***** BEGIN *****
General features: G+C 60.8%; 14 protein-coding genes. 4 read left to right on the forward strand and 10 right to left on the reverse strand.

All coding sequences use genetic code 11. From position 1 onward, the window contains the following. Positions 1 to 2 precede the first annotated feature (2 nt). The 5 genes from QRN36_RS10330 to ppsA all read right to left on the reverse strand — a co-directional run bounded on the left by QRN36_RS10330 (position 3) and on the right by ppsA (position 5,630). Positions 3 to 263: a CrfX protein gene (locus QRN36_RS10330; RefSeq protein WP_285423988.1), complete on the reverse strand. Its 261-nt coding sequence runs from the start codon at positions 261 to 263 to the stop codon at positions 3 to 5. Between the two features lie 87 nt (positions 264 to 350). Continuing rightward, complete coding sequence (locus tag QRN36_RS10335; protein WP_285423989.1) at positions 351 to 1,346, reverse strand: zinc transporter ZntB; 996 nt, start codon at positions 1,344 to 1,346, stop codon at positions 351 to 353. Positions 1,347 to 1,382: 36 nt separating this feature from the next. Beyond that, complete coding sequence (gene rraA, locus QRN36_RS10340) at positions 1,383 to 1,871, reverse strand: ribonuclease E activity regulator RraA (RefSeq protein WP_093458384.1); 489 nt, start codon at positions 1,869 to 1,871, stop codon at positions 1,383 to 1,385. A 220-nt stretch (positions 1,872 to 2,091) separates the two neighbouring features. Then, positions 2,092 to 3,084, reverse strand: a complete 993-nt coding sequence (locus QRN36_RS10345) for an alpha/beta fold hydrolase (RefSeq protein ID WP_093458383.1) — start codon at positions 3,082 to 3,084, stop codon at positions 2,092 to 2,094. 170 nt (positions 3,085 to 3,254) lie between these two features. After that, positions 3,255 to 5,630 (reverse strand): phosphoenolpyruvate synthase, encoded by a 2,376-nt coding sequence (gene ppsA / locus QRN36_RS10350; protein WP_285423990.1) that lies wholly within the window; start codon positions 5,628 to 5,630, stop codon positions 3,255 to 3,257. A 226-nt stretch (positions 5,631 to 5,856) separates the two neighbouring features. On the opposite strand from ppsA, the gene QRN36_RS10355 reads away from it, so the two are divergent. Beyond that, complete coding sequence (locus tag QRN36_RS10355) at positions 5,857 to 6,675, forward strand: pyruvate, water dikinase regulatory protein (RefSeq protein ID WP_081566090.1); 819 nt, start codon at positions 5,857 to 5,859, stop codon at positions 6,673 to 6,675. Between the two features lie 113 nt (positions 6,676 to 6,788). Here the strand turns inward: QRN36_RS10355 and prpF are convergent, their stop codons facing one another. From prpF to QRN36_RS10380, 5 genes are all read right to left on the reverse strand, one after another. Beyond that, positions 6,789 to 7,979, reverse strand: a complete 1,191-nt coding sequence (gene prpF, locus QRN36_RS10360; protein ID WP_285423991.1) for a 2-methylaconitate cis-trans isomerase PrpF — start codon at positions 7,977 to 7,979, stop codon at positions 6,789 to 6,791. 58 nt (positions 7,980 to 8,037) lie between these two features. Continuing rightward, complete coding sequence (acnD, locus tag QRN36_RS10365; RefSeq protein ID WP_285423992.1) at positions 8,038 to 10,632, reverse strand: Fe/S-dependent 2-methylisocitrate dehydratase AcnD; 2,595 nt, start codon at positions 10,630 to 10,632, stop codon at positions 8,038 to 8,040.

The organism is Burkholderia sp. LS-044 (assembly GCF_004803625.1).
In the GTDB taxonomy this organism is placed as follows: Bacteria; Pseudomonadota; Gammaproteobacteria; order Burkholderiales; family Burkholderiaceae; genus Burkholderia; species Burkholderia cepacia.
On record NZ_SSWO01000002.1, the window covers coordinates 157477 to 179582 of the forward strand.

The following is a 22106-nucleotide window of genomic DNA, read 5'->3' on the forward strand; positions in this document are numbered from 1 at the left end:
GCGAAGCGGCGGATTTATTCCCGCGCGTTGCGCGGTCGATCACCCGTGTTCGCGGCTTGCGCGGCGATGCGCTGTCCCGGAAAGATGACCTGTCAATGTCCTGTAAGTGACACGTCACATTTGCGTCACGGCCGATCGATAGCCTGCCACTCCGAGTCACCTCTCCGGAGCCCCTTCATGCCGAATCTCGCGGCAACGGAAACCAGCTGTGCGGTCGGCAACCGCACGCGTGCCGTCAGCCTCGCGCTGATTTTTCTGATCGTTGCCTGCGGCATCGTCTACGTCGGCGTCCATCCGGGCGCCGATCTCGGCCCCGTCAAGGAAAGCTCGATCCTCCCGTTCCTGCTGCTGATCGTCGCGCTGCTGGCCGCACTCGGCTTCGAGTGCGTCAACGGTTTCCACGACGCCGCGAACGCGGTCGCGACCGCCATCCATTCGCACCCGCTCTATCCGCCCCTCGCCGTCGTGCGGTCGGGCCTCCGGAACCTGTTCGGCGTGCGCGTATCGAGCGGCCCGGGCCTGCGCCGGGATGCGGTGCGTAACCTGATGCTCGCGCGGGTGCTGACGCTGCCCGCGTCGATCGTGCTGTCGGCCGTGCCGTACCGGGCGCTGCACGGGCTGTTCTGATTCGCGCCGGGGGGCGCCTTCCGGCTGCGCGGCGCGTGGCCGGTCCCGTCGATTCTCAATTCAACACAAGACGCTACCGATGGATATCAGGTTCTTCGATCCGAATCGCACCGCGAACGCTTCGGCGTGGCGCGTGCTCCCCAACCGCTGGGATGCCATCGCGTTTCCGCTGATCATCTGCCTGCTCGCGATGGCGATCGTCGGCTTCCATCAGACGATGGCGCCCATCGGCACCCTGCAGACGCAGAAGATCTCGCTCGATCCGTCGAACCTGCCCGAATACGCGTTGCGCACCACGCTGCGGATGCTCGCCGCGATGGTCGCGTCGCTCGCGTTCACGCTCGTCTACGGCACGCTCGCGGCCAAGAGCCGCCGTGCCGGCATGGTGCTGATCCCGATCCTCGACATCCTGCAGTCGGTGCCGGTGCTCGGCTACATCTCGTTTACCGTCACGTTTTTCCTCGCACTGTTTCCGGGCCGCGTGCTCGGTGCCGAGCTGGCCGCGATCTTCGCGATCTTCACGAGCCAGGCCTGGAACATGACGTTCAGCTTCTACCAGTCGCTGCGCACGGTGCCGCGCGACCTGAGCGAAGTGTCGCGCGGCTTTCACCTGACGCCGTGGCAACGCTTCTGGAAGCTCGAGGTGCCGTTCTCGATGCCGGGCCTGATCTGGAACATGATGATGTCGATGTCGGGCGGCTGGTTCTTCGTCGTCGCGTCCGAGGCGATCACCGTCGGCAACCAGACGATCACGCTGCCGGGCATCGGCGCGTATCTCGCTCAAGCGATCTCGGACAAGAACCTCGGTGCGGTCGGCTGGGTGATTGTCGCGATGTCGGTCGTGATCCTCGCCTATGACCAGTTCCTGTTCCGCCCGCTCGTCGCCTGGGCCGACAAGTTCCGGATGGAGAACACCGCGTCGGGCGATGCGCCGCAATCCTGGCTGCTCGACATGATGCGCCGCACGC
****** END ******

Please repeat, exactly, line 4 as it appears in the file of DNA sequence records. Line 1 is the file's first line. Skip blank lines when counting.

In the GTDB taxonomy this organism is placed as follows: Bacteria; Pseudomonadota; Gammaproteobacteria; order Burkholderiales; family Burkholderiaceae; genus Burkholderia; species Burkholderia cepacia.